OTC: Operators in Nigeria call for quick industry reform

Nigeria's operators are urging that the major industry reforms proposed under the country's latest petroleum industry bill to be quickly implemented to ensure regulatory certainty.

Uchenna Izundu
OGJ International Editor

HOUSTON, May 6 -- Nigeria's operators are urging that the major industry reforms proposed under the country's latest petroleum industry bill to be quickly implemented to ensure regulatory certainty.

Speaking May 5 at an Offshore Technology Conference topical lunch in Houston, Adewale Tinbu, group chief executive of Nigerian oil company Oando PLC, told attendees: "The reforms are good. We want to see more companies like ours being involved in the process as the focus tends to be on the international oil companies and national oil companies."

Nigeria announced plans in 2004 to break up its national oil company, Nigeria National Petroleum Corp. (NNPC), into smaller separate and autonomous units to end its conflicting roles of operator, regulator, and national assets management. With aspirations to have a similar model to Norway's StatoilHydro or Brazil's Petroleo Brasilerio SA (Petrobras), a new, integrated IOC, Nigerian National Petroleum Co. Ltd., will be created. Currently, NNPC has been unable to contribute its share of funding for joint venture projects as the government has not provided enough money.

Tinbu noted that NNPC should give assets to local oil companies under the reforms to help them develop. "We want community relations to be improved in the delta and as a hangover, I believe from colonialism, people look at [IOCs] as 'pseudo governments.' There is a lack of local companies in the area and we need to see wealth transfer in the area."

Tinbu said Oando has struggled to secure gas from IOCs in Nigeria for local distribution despite spending $300 million to build domestic pipelines and called on them to allocate it as their contribution to the country.

Faithful Abiyesorhu, NNPC group executive director of engineering and technology, urged industry players to be patient with the restructuring. "We hope to get it right. It will come with pains and gains, but the pains will be transient."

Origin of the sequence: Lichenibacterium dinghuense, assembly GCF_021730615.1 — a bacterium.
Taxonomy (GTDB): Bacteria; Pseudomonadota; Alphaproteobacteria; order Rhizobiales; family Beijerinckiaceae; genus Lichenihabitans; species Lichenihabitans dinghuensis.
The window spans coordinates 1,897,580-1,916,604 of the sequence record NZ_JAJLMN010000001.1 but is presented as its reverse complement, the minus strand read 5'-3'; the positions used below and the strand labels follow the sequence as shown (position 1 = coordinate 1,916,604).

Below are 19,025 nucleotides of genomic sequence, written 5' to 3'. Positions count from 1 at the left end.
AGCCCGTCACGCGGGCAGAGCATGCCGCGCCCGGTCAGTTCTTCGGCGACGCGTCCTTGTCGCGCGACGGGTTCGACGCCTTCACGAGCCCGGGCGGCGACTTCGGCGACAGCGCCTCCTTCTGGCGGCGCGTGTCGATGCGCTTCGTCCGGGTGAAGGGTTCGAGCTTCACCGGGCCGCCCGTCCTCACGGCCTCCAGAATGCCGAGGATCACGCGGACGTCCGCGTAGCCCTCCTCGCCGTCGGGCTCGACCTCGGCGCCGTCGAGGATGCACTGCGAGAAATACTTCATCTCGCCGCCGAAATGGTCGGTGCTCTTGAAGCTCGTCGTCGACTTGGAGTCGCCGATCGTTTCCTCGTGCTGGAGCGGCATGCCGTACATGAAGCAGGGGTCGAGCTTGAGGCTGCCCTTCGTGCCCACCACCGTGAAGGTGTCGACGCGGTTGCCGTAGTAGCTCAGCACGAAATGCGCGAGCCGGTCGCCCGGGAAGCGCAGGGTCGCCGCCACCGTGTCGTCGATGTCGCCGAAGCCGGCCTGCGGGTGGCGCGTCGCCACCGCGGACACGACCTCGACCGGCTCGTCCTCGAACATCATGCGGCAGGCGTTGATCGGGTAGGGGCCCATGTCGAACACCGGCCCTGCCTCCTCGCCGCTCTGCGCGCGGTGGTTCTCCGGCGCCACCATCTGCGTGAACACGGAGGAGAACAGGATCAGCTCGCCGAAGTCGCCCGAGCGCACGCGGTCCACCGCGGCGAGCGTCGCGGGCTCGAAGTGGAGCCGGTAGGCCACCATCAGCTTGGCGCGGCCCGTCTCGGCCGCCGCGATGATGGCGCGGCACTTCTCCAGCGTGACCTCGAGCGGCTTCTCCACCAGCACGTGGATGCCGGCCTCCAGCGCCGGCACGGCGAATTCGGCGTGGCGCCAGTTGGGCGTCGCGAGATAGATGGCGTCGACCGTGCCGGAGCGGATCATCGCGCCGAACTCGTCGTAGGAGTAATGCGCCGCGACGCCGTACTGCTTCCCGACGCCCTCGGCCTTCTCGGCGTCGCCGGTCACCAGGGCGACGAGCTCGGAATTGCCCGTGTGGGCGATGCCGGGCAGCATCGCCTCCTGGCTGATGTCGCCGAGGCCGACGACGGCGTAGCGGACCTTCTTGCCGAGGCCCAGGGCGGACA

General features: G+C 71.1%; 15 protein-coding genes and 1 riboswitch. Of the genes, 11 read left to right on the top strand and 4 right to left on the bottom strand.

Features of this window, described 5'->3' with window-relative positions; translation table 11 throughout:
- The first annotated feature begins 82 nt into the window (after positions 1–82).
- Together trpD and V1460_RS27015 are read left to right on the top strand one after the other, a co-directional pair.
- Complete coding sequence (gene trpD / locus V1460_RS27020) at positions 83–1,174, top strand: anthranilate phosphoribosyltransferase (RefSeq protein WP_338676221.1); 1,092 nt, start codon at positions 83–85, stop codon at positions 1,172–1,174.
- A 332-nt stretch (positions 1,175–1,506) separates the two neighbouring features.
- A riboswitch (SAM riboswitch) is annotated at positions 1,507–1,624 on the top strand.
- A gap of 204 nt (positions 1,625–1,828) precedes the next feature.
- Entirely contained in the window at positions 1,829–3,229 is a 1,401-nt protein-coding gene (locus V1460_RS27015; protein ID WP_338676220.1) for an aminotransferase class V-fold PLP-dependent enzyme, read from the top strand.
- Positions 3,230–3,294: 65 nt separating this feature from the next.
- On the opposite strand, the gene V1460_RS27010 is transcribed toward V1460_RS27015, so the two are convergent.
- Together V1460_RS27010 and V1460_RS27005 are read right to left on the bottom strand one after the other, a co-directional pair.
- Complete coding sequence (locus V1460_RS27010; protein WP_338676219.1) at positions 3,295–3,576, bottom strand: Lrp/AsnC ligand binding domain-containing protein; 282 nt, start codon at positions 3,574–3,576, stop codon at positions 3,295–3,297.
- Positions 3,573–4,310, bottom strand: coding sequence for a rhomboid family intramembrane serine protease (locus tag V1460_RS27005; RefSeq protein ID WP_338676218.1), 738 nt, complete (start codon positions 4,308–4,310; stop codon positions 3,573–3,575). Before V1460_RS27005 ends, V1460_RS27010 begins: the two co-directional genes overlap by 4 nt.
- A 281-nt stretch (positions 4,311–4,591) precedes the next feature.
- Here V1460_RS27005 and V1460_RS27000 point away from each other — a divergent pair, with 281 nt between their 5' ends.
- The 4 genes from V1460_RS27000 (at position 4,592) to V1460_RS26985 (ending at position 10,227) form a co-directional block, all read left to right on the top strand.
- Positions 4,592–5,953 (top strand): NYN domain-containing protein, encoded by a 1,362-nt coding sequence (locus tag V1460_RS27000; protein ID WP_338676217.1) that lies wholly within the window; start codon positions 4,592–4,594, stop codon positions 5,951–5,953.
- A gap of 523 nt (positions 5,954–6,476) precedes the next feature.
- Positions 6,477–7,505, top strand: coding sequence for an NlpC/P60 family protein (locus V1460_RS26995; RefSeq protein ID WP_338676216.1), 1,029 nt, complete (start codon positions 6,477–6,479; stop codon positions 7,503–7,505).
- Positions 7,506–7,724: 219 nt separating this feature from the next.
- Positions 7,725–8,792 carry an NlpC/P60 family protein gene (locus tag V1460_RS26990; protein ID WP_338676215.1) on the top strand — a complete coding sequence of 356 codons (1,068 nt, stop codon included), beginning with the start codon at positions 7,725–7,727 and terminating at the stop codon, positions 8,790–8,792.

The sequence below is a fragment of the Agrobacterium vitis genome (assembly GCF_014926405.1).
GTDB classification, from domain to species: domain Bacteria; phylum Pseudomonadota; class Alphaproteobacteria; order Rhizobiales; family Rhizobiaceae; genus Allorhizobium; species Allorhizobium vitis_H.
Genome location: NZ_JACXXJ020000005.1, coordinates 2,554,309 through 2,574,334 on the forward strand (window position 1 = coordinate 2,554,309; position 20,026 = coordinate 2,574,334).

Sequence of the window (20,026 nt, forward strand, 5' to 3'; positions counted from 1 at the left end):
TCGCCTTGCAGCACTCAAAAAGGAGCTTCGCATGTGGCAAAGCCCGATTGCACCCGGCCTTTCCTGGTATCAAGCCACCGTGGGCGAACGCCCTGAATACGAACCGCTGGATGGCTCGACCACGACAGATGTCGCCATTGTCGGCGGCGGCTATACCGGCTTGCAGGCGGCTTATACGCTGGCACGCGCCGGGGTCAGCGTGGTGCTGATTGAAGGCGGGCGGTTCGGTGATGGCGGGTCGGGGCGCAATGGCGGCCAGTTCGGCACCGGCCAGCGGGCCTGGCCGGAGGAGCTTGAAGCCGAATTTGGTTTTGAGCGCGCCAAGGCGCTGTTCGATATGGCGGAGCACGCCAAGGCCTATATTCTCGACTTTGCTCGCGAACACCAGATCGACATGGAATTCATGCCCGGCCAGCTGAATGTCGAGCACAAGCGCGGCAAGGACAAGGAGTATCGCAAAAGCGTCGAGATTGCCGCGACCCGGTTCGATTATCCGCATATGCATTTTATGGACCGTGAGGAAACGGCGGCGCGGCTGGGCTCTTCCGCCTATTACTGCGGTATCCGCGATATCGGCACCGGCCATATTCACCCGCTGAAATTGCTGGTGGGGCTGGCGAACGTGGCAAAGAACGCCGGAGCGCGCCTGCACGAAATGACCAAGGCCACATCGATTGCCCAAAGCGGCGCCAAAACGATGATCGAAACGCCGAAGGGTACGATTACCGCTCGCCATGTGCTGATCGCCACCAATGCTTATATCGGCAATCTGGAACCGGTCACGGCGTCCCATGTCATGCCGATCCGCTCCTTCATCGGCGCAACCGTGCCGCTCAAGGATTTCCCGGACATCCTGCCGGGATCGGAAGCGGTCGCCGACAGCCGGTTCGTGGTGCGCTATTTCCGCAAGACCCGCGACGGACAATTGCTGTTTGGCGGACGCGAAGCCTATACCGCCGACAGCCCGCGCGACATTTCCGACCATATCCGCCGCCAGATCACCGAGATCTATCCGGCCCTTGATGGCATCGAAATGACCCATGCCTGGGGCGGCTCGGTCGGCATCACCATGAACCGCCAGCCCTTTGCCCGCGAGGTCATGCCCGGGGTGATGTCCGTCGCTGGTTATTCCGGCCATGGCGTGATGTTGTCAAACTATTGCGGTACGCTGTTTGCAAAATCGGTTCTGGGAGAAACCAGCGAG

Mark Ward, lead country manager of ExxonMobil Corp. subsidiary companies in Nigeria, said that technology transfer and developing local people were important in its relationship with NNPC. "We spend $1 billion/year on [research and development] on technology," he said. "We have done work on 3D seismic; directional, horizontal, and extended-reach drilling; subsea technology; and multizone simulation." But during this downturn, it was critical to recognize that both parties had a long-term relationship, he said, adding, "National content must be realistic and achievable. We have workforce development, supplier development, and strategic community investment."

Eyo Ekpo, special advisor on projects in the Cross Rivers state, said it was crucial that the reform process was handled efficiently. "The new agencies need boundaries, resources, and capital and we need to make sure that the reform is not slowed down during the transition process to keep away people who have vested interests."

Emmanuel Egbogah, special adviser to the president on petroleum matters, told delegates that public hearings are scheduled for the petroleum industry bill in May. The National Assembly has passed the legislation in its first and second hearings.

"The reform also provides for the conversion of all the existing joint ventures into incorporation joint ventures (IJVs). Each IJV will be a corporate entity to be incorporated under the laws of Federal Republic of Nigeria," Egbogah said. "The incorporation process including capitalisation and restructuring will be carried out through negotiations with the respective IOCs during the reform transition period."

Other highlights of the bill include creation of the following:

-- National Petroleum Directorate, a policy body that will initiate, formulate, and develop policy and be a secretariat for the petroleum minister.

-- National Petroleum Inspectorate, an autonomous technical regulator and it will replace the Department of Petroleum Resources.

-- National Petroleum Assets Management Agency, to manage petroleum assets and commercial regulation of the industry to ensure Nigeria derives maximum value from its oil and gas resources. (Will replace NAPIMS).

-- Petroleum Products Regulatory Authority, to focus on the commercial downstream sector (Will replace PPPRA).

-- A research and development center, to focus on capacity-building.

-- Petroleum Training Institute.

-- Establishment of fund organisations, including Petroleum Equalisation Fund and Petroleum Technology Development Fund.

-- Frontier Exploration Services, to regulate and stimulate exploration in frontier areas, including the Anambra, Benue Trough, Bida, Chad, Dahomey, and Sokoto basins.

Contact Uchenna Izundu at uchennai@pennwell.com.

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